A security flaw in Facebook reveals your private photos, reports Launch. Like these formerly private photos of company founder, amateur butcher, and generally creepy human being Mark Zuckerbeg, showing off his dinner both alive and dead.
We knew lawsuits would arise over Carrier IQ. Just a day after the Senate launched an investigation into the debacle, Carrier IQ, Samsung and HTC have been nailed with class action lawsuits that could cost them hundreds of millions of pounds.
It hasn't been a good week for Carrier IQ. First a damning video apparently illustrating the extent of what information the program collects surfaces, then everything goes to shit. Now, the company is facing a US Senate investigation for potentially millions of violations of privacy laws in the US alone. And this is the response?
Holy data privacy scandal! Over the last week the news that Carrier IQ has been tracking millions of smartphone users without their knowledge has ballooned into a full-blown clusternut. Carrier IQ, huh? Sounds nefarious. But what exactly does it do? And why should you care?
While we're still not sure if Carrier IQ affects anyone outside of the US, we do know that a lot more phones than originally thought are infected with Carrier IQ, the nothing-you-can-do-about-it rootkit that has all the tinfoil hat people crowing. But not all! Here's a list of the phones that have had hard denials from their manufacturer or network, or have been found to be clean.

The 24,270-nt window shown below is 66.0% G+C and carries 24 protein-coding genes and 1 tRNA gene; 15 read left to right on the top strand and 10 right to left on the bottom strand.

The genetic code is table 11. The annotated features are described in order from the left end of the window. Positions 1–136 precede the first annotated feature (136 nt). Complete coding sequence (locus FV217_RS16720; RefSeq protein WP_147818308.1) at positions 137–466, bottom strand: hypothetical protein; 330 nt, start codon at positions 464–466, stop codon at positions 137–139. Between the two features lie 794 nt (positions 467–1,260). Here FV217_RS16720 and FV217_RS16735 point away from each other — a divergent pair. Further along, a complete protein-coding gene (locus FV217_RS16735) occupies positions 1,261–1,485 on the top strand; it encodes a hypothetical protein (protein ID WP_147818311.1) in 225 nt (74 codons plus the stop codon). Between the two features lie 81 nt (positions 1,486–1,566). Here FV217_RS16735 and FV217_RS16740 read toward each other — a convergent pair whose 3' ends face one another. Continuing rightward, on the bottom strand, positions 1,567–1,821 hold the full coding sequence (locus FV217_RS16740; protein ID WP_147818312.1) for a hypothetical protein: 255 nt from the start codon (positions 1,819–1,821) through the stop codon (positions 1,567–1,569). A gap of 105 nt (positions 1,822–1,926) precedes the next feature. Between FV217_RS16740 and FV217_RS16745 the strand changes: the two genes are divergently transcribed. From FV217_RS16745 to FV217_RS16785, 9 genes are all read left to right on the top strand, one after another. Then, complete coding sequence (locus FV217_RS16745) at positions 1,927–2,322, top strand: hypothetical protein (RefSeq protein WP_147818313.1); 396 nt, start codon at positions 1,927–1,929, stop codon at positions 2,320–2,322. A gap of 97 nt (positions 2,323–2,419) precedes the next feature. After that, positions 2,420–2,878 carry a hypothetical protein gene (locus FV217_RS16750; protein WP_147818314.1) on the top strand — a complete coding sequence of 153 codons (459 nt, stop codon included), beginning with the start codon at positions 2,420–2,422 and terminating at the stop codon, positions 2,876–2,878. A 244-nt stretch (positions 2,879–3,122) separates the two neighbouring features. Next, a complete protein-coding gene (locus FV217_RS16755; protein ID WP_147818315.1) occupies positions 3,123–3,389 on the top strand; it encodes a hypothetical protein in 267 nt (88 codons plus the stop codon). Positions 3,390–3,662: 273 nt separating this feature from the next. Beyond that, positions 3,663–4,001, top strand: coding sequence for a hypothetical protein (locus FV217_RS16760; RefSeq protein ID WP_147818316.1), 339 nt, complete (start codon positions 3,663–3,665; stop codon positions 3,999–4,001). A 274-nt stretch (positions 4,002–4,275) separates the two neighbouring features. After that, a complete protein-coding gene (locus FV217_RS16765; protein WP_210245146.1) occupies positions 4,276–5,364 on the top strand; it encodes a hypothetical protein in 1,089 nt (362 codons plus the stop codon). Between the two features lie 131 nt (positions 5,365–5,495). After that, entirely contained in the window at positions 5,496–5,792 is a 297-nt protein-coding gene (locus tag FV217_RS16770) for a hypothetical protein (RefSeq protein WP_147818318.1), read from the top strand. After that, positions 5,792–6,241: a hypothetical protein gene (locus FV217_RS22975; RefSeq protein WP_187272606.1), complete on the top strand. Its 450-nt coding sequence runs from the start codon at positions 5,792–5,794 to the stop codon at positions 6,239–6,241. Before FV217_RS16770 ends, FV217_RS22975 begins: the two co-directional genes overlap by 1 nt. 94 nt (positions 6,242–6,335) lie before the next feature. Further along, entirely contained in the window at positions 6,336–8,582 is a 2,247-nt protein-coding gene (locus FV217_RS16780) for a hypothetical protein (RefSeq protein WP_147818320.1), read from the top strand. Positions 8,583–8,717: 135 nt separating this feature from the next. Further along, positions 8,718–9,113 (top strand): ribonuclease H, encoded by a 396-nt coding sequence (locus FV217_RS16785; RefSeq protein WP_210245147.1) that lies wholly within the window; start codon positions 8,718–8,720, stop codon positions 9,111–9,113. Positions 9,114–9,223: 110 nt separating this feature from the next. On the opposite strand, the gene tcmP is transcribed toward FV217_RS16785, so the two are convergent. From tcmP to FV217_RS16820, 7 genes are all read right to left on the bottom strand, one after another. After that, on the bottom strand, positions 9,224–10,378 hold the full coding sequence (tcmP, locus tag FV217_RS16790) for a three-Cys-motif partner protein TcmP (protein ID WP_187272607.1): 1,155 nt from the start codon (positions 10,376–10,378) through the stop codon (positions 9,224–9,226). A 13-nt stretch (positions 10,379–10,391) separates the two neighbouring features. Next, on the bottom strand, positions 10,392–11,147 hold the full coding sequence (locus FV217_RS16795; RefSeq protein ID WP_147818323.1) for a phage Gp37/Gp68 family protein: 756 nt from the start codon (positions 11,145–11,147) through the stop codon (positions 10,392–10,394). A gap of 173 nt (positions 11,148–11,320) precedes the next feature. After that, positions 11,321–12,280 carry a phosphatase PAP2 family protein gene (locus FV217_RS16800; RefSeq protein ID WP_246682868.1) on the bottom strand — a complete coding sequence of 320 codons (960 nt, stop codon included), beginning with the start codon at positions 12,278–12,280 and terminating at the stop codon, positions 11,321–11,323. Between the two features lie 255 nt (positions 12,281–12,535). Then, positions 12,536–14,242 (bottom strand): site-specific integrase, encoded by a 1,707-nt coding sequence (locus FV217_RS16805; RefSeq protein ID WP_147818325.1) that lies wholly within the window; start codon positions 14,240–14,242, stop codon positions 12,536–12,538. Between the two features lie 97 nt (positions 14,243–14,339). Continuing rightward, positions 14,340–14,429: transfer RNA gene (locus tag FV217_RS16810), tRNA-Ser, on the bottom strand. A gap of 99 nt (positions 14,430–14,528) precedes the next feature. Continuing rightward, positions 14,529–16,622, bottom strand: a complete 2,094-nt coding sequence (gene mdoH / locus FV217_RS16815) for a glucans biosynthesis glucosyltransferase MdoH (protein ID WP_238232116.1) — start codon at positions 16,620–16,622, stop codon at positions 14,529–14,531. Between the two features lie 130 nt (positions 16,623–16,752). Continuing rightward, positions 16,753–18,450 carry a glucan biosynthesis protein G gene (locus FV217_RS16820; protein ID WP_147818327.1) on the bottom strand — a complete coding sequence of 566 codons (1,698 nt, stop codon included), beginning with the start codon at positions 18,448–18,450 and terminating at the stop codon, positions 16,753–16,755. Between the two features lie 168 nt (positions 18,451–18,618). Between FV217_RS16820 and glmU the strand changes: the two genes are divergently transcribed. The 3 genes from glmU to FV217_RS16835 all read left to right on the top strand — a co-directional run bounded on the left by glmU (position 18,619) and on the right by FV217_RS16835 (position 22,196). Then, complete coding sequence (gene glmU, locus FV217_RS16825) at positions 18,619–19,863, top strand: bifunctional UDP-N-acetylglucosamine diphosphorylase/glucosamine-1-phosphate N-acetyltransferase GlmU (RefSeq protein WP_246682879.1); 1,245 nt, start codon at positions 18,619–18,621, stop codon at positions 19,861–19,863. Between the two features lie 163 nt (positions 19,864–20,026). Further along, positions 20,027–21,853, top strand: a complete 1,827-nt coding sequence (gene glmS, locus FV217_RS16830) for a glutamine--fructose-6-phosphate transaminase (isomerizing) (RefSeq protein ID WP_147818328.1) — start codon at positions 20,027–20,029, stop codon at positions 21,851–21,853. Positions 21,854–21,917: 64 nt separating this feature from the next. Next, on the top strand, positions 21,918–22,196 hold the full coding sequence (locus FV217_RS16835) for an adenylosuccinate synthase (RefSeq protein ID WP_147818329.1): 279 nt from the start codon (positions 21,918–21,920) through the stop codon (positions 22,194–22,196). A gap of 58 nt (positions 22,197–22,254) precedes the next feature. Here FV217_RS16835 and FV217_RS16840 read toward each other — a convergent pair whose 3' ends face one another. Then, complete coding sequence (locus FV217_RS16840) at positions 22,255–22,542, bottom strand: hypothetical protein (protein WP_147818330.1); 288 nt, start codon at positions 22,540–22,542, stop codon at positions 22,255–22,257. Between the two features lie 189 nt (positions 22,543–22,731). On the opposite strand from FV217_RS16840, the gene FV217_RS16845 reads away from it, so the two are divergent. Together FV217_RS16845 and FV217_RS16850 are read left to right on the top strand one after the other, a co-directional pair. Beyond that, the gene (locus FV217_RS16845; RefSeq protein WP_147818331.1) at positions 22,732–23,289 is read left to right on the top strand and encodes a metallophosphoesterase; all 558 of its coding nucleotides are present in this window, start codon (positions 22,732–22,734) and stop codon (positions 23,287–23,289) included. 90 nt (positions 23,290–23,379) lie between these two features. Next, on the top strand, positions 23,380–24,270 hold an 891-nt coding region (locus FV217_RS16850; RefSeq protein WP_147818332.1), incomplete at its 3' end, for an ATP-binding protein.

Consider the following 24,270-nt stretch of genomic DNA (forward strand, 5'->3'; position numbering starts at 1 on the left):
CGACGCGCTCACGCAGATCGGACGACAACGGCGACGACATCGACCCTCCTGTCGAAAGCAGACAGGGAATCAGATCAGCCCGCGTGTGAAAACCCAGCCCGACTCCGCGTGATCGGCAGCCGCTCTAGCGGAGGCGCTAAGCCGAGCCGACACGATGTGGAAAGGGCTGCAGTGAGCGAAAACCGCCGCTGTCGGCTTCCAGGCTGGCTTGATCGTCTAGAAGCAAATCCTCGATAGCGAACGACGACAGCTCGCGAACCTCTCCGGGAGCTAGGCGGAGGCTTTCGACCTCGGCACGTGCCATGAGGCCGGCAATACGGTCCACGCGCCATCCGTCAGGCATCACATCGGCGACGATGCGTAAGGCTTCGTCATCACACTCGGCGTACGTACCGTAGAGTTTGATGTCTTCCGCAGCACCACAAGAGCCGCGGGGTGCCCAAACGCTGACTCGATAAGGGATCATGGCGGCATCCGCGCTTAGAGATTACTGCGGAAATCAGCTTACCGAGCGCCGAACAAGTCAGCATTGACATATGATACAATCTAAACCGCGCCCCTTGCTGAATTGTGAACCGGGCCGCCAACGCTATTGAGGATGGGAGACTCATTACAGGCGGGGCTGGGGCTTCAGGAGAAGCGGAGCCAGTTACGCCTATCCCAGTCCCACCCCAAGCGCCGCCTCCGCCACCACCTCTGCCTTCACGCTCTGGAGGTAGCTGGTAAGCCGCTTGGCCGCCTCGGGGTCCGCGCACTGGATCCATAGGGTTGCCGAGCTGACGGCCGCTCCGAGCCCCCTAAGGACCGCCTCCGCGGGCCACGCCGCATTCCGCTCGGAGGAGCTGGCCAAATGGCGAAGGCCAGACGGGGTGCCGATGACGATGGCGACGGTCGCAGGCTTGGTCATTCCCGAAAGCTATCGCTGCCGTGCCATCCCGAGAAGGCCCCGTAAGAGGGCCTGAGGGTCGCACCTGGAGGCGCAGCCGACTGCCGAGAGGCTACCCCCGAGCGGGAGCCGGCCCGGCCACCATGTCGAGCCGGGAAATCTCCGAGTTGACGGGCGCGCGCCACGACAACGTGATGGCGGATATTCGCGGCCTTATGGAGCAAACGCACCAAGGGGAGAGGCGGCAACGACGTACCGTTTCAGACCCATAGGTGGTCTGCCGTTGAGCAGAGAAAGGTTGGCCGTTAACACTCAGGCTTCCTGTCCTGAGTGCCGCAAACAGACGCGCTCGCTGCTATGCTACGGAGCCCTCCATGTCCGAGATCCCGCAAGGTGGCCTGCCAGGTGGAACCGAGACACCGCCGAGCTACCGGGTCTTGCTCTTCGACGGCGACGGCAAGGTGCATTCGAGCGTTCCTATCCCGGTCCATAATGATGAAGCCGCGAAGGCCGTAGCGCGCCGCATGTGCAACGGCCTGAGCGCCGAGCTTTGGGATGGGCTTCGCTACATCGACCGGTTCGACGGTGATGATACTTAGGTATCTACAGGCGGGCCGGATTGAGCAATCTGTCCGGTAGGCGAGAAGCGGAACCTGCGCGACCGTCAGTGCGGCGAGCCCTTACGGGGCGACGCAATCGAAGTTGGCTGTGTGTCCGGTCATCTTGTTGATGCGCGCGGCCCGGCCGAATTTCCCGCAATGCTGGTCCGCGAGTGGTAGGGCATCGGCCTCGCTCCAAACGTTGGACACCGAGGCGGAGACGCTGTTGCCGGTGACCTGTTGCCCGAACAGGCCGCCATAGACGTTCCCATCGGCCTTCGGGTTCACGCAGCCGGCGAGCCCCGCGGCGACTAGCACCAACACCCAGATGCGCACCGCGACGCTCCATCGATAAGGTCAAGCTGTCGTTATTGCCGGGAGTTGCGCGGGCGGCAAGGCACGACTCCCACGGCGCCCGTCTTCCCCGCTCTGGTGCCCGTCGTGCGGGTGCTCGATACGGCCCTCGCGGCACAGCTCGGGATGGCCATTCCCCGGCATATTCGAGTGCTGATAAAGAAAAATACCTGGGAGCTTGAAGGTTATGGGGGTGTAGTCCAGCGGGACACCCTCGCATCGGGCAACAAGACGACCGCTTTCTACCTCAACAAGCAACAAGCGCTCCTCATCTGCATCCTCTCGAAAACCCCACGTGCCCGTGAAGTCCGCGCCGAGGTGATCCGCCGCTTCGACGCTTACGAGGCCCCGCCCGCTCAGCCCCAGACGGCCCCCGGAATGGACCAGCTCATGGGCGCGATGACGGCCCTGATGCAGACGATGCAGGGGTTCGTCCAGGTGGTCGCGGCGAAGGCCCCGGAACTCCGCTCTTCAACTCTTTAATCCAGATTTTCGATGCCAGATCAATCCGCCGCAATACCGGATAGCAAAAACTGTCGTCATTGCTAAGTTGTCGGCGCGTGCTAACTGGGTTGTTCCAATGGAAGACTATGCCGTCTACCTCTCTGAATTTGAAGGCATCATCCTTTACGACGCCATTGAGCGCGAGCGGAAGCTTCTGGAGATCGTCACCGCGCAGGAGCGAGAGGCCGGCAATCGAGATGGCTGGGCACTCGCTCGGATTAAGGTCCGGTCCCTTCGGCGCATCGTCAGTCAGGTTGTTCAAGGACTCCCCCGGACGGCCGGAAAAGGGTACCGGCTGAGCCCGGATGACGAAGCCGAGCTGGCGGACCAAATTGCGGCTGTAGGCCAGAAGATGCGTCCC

We've all been there: you desperately want to look at someone's Facebook profile, but whatever you do, they won't accept your friend request. Worry no longer, because with some trickery you can force anyone to be your friend.
All hell broke loose yesterday when it was discovered that a lot Android and BlackBerry phones (in the US, at least) are recording every keystroke you make. References to the same software have been discovered in Apple's iOS. It's gimped, but it's there.
If you have any decently-modern phone, everything you do is being recorded by hidden software lurking inside. It even circumvents web encryption and grabs everything -- including your passwords and Google queries.
Awww isn't that nice, Samsung's giving the first 100 Galaxy Nexus buyers £250s worth of media and a £100 voucher, plus it's put them all in touch with each other -- by accident. Oh dear Samsung, bit of a privacy blunder that one.
Germany's Data Protection Authority is not happy with Facebook. It claims the social network's facial recognition system is a form of biometric data harvesting, for which it should've first sought the permission of users.